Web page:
literary journalism

Miriam Toews’s ‘Fight Night’

The Canadian author Miriam Toews (pronounced “Taves”) is a doyenne of the tragicomic. As Alexandra Schwartz noted in a New Yorker profile (March 18, 2019), Toews is a schputter: a Plautdietsch (Low German) word meaning “one who is irreverent”. (Asked to choose between Gabriel García Márquez and Angela Carter for the TLS’s Twenty Questions strand, she replied: “the thing is, I like Roberto Bolaño. And Romanian cinema”.)

Toews’s humour developed as a form of resistance in the restrictive Mennonite community in which she was raised, and as a survival mechanism after her father’s and sister’s suicides. “What makes a tragedy bearable and unbearable is the same thing”, she writes in her new novel, Fight Night, “which is that life goes on.” In addition to Swing Low: A life (2000), a memoir written from the perspective of her bipolar father, Toews has published eight novels. She thinks of her oeuvre as “one big book”, she has said, with her protagonists “inhabiting the same kind of brain and body in a way”.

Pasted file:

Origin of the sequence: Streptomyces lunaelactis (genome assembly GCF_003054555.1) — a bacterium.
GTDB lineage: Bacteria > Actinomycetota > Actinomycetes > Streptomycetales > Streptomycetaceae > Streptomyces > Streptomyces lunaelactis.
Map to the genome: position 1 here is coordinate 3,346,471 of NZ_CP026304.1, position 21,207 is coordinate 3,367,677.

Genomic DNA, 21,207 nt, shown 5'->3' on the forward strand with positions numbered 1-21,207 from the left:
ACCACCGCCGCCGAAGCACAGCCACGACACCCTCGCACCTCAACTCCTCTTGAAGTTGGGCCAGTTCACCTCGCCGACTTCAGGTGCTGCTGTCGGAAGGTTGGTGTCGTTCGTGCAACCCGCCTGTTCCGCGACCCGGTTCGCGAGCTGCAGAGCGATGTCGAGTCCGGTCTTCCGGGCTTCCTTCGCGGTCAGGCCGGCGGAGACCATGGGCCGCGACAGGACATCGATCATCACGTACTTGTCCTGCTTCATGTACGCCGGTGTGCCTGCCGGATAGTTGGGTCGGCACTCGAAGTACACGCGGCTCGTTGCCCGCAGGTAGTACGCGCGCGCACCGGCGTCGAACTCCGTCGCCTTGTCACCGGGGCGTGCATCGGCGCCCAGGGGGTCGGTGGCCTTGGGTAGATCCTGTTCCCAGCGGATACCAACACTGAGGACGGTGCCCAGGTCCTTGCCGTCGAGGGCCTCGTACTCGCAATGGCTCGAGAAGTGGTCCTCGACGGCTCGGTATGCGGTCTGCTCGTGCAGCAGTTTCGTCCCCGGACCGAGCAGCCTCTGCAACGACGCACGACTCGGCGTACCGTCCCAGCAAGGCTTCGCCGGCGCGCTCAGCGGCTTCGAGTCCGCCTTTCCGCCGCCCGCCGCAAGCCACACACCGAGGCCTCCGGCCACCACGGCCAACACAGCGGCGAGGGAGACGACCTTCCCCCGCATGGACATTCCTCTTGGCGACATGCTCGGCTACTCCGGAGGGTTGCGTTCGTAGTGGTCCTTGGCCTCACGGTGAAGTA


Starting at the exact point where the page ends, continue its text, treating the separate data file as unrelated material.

Fight Night is narrated by Swiv, an improbably precocious nine-year-old, and is framed loosely in the form of a letter to her absent and alcoholic father. Swiv lives in Toronto with her mother – an actress nicknamed Mooshie – and grandmother, Elvira (the name of Toews’s mother). It is a world away from “the old town of escaped Russians” where Elvira and Mooshie grew up, which they abandoned after the suicides of Mooshie’s father and sister.

Swiv has been expelled from school for fighting and “using a lashing out tone”. (The expressions she gleans from grown-ups are rendered in italics.) With Mooshie rehearsing a play and in the third trimester of an unexpected pregnancy, the task of home schooling falls to Elvira. The quirky curriculum includes lessons in Sudoku and “Poached Egg”, as well as “Editorial Meetings” in which letter-writing is assigned in lieu of therapy. According to Swiv, Elvira “has one foot in the grave”, which adds poignancy to maths problems such as how many days one might need to stay alive to complete a 2,000-piece jigsaw puzzle.

Swiv is not only her grandmother’s tutee, but her caretaker, responsible for washing and dressing her, and a sometimes unwitting accomplice on her capers. “Grandma jokes all the time and if she’s being serious she half-jokes”, says Swiv. But Elvira’s exuberance belies the family’s…

Read the full review online at the TLS

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